To celebrate 20 years of PlayStation, Sony created 12,300 limited edition PS4 consoles and offered them to gamers all over the world. In the US, they were sold to whoever could click the buy button fast enough, but in the UK, the company took a more convoluted approach. First was the PlayStation '94 Shop in London, where 94 consoles were put aside for the low price of £19.94 (with all proceeds going to gaming charity GamesAid). Then came a partnership with GAME, which required gamers to solve riddles, click iconic PlayStation characters and enter a competition before anyone else.
As expected, it was all a bit of a mess. People quickly realised they could pool their resources and share the answer seconds after the riddle was posted, effectively locking out those who had taken time to work it out themselves. Then, an enterprising developer found a way to extract the clues before they were publicly shared by Sony. This led six people to file a complaint with the Advertising Standards Authority (ASA), which argued that "promotion's terms and conditions had been breached in a number of ways."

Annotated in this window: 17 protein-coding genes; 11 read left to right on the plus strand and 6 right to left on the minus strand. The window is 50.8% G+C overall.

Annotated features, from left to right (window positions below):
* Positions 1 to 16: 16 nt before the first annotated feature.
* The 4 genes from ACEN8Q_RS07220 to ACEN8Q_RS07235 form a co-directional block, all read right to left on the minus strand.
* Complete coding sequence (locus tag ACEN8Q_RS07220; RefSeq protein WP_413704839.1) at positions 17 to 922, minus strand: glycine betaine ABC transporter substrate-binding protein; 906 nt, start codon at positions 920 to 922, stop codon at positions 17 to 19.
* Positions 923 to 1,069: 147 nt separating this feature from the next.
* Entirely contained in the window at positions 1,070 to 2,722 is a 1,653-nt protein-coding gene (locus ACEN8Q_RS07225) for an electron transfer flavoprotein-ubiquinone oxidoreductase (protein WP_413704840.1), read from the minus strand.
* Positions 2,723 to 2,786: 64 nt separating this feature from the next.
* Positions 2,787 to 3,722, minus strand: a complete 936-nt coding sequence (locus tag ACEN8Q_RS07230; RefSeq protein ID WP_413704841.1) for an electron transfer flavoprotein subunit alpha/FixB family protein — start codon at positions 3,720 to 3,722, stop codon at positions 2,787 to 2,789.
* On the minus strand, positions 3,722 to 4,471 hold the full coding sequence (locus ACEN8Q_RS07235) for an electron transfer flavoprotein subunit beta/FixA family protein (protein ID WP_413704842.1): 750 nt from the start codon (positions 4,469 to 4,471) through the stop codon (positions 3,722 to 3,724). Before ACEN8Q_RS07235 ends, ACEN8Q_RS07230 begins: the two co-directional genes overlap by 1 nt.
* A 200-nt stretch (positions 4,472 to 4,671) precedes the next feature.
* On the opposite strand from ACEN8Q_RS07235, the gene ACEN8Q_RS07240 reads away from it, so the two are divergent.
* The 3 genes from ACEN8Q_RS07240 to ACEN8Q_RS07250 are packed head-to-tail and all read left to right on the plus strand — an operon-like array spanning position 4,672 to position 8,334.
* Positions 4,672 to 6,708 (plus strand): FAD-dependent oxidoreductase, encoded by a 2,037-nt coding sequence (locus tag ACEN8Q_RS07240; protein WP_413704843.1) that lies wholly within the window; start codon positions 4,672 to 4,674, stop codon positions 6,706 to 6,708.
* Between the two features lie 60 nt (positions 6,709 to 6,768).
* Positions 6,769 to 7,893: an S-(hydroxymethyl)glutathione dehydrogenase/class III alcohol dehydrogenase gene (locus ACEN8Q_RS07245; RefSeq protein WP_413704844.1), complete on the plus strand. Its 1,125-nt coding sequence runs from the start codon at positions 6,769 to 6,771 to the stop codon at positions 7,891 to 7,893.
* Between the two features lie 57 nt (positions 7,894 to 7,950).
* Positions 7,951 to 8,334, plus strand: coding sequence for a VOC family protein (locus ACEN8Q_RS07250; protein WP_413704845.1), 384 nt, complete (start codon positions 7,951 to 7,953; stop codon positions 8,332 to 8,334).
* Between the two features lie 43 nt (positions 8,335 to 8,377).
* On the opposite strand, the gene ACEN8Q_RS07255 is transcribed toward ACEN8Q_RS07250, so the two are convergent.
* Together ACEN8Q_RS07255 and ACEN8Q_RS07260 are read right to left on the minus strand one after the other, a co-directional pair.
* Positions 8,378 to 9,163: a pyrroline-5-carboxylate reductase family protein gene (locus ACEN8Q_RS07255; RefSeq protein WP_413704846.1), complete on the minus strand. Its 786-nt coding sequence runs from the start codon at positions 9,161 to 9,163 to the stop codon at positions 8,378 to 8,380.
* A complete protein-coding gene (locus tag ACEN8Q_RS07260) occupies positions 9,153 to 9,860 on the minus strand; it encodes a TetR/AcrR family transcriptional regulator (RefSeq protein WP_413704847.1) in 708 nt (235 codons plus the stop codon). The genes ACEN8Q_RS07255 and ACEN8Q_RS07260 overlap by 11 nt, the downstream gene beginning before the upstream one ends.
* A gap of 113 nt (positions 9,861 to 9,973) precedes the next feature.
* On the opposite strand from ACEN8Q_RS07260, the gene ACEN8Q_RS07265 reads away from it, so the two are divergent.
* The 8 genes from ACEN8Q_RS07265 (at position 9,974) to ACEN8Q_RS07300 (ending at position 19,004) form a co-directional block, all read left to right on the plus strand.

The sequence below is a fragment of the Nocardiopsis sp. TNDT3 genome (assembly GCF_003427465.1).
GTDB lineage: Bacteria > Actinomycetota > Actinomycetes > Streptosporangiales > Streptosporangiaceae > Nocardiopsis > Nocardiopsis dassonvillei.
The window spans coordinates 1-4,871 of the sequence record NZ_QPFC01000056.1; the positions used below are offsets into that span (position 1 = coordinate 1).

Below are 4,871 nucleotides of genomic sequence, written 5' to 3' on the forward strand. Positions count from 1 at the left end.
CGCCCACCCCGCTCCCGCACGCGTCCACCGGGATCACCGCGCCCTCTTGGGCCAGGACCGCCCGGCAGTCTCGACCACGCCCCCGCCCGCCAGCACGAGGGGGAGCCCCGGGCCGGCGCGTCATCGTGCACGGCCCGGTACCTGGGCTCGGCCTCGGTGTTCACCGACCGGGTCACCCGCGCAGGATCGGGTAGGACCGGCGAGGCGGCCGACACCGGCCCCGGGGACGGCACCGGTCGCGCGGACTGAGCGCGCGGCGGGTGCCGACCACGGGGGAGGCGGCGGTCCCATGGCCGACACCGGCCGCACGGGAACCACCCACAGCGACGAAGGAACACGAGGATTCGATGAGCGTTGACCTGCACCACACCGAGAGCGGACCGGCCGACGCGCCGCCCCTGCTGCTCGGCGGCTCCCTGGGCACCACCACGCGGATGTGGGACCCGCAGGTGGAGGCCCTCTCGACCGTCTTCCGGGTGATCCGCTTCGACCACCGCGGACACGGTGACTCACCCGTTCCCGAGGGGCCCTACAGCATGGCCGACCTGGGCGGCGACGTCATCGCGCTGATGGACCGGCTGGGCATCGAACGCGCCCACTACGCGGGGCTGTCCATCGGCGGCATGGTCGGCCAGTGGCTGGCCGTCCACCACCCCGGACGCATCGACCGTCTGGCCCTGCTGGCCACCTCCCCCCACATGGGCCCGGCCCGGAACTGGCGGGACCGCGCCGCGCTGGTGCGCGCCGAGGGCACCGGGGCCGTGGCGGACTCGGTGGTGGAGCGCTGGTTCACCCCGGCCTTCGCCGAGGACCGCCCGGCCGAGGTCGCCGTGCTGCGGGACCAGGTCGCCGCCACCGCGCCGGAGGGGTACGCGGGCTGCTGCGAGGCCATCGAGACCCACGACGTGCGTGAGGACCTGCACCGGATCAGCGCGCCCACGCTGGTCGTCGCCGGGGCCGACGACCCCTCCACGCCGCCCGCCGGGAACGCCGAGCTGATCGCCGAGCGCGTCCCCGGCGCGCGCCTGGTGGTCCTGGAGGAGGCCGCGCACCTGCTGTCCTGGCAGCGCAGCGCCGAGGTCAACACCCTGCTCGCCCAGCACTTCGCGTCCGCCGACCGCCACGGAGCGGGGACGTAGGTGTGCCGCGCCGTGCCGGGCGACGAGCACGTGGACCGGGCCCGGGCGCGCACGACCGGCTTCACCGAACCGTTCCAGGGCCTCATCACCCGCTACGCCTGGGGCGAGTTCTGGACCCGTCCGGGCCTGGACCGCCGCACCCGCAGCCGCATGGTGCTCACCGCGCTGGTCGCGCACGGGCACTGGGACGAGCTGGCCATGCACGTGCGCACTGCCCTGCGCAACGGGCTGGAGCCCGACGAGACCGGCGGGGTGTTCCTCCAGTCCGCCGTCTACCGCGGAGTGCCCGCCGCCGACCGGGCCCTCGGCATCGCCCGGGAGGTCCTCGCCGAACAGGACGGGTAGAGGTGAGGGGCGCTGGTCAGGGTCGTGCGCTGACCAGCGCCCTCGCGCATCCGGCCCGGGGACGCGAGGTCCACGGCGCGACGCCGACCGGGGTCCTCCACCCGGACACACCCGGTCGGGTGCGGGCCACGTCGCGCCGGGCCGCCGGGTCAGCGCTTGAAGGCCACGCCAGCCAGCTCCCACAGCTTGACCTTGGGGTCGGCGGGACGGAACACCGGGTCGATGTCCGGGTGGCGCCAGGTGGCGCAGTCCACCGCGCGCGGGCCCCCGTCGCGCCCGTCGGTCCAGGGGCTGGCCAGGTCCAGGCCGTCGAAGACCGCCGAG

Today, the ASA upheld the complaint, noting that the competition was not fair and had "caused unnecessary disappointment." Although GAME had disqualified anyone who had submitted a competition entry before Sony had posted their clue, five people had managed to acquire two consoles while the promotion was taking place. This, of course, went against the terms of the competition, which was meant to allocate a single 20th Anniversary PS4 to each winner. To make things worse, those extra consoles then found their way to eBay.
So what's happening to Sony and GAME? Well, they've been given a slap on the wrist. Both companies have been told that they must "ensure that future promotions were administered fairly and avoided causing unnecessary disappointment to participants." Okay then.